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President Golfs after Tweeting "It's Back to Work"; ISIS Claims Responsibility for Deadly Blast in Kabul; CNN Accompanies Turkish Police on Anti-ISIS Raid; Israel to Name Train Station after Trump; Top Justice Stories of 2017. Aired 1:30-2p ET
Aired December 28, 2017 - 13:30 ET
THIS IS A RUSH TRANSCRIPT. THIS COPY MAY NOT BE IN ITS FINAL FORM AND MAY BE UPDATED.
[13:30:00] AMIE PARNES, CNN POLITICLA ANALYST: And it's after Christmas and he is working again, and he is focused on the economy, and that's something he will keep pushing in 2018, something that he feels like he is in charge of and that he is on top of. The fact of the matter is that President Obama can claim a lot of credit for it, because unemployment numbers are something that take quite a bit of time to work through. But I think he wants people to know that he is in charge and on top of things and that he is not out there playing golf when in fact he is.
BRIANNA KEILAR, CNN HOST: Maybe one of the most interesting shots of President Trump playing golf, David, is of President Trump not playing golf, because we couldn't get it yesterday. If we can show this, as the president came around to this area where he was visible, a truck actually pulled -- and seemed to be coordinated -- pulled in front of the shot. That became the story. That was a bigger deal than seeing Donald Trump golfing. Clearly, someone is worried about the optics.
DAVID CHALIAN, CNN POLITICAL DIRECTOR: Yes, no doubt about it. It begs the question, why is the White House so afraid of showing the president golfing. Are they concerned about the hypocrisy you were discussing from his previous words? It's a reality, we know he is golfing. He owns golf clubs. He goes to them often. And nobody begrudges the president the ability to blow off some steam. It's one of the hardest jobs in the world. He's entitled to go --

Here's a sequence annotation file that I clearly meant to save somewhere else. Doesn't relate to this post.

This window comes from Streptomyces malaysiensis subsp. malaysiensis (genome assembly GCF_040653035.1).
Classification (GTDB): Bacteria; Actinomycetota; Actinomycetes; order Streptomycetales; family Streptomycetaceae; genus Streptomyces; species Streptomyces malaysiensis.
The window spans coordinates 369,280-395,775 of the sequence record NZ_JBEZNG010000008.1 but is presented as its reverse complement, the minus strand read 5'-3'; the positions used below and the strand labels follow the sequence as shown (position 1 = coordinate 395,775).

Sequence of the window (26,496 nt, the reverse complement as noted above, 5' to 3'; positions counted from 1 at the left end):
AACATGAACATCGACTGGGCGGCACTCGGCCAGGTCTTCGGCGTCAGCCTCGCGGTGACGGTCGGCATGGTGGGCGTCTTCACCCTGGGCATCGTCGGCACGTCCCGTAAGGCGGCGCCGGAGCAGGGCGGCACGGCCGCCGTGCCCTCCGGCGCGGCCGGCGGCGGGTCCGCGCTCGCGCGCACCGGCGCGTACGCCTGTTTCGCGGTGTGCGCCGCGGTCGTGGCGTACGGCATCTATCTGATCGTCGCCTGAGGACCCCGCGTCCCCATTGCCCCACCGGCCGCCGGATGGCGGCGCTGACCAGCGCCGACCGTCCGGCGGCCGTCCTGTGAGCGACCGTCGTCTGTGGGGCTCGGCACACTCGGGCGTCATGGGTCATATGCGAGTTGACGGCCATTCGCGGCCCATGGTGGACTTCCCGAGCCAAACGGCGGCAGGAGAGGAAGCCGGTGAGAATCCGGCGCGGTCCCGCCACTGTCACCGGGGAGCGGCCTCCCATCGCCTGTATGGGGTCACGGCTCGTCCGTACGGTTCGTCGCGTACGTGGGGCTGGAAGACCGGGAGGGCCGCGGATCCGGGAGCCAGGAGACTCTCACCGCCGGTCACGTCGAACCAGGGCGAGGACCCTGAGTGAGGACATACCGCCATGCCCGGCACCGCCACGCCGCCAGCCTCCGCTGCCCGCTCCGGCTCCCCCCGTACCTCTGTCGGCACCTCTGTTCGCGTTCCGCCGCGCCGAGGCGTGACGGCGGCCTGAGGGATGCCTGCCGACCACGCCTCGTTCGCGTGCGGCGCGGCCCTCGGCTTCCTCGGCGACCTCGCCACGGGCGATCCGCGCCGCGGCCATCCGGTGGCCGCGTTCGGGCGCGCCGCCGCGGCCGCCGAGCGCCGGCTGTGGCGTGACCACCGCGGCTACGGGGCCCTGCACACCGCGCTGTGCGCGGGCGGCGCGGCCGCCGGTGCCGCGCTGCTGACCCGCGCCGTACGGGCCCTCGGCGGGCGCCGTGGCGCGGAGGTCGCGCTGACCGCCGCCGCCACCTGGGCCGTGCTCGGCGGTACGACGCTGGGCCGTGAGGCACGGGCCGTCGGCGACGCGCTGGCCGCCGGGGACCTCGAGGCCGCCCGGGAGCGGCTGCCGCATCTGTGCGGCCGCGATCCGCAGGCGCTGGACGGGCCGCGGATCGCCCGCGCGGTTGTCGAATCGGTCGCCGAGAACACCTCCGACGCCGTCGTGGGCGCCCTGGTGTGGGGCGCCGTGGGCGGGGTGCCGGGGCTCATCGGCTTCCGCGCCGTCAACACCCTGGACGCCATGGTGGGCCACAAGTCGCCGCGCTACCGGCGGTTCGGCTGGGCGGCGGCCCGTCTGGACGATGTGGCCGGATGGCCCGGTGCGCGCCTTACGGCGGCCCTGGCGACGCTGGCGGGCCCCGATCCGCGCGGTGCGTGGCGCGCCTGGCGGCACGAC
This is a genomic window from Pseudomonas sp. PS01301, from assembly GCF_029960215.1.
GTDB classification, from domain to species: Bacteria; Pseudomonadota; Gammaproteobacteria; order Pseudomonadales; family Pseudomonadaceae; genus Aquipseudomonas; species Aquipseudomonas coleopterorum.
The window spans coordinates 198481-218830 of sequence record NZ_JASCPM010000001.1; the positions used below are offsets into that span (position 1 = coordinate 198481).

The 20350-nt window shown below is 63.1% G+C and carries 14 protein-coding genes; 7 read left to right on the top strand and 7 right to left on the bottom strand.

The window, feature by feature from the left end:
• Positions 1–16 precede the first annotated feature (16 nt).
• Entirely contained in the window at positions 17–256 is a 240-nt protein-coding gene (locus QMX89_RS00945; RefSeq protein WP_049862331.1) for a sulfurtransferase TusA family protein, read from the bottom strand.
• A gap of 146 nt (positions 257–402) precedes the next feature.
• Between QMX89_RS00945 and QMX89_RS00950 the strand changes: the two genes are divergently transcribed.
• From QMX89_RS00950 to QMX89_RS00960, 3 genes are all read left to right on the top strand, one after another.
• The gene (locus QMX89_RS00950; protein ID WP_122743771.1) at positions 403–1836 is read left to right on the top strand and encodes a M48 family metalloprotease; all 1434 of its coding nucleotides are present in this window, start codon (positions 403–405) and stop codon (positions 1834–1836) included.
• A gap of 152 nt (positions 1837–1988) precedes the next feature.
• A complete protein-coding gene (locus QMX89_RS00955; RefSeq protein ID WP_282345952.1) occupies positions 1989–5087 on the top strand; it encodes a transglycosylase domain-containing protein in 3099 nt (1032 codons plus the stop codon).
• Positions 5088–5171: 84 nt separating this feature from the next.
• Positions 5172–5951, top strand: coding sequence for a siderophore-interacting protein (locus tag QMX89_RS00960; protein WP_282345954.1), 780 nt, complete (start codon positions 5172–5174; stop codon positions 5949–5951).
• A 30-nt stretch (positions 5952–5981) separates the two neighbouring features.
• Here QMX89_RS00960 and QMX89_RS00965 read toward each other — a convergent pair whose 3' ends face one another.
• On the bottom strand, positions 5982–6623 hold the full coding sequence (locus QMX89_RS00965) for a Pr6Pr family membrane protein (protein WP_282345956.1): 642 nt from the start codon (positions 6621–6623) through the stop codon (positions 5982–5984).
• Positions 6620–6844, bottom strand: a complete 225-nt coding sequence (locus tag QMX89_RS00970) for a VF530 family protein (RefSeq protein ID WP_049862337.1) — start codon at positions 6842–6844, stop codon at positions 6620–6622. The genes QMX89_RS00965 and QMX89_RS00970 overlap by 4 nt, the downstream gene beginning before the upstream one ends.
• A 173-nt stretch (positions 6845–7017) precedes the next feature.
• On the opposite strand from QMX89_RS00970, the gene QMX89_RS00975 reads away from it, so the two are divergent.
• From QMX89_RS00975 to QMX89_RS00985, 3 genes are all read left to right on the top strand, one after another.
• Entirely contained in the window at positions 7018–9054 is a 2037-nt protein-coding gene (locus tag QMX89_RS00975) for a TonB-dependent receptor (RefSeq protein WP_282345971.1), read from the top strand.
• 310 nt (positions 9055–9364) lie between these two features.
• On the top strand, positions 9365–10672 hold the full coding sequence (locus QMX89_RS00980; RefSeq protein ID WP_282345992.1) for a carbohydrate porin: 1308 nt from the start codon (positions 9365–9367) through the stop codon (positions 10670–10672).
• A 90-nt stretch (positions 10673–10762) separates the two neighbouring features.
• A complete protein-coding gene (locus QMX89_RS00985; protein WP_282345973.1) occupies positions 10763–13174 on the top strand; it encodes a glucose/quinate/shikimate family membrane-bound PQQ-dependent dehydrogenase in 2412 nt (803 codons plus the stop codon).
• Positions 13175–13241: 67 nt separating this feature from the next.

KEILAR: Because he has been so critical --
KEILAR: -- and he does it so much. He has been so critical of someone doing it a fraction of the amount of time.
SHANNON PETTYPIECE, WHITE HOUSE REPORTER, BLOOMBERG NEWS: It goes back to the businessman idea. And this is about controlling the image, controlling the message. He wants an image of a hardworking president. It's a celebrity who doesn't want a picture of themselves without makeup and hair fully done.
KEILAR: Amie, back to business, I should say. After this trip, we are going to see the president meeting with Republican leaders of Congress at Camp David. What do they need to hammer out? What's on the agenda?
PARNES: So much. Because there is a log jam that's going to happen. They kick the can down the road and it's going to be a pretty tough start to the New Year. There is child health care and there is budget stuff and spending, a government shutdown could loom. There is so much to talk about. And he hasn't been on the friendliest terms with Mitch McConnell, for instance, throughout last year and this year. He wants to make sure everyone is on the same page and they have momentum because they got the tax bill through. They need to keep focused and make sure 2018 is a priority and they also need to sell the tax bill. As poll numbers show, it's not entirely popular and they need to do quite a bit of showmanship there as well.
KEILAR: President Trump has been optimistic about the idea of Democrats helping out on health care and infrastructure. But he has been poking them in the eye last year. What do you think the chances are that there will be some?
PETTYPIECE: I'm not going to make predictions, but it's unlikely.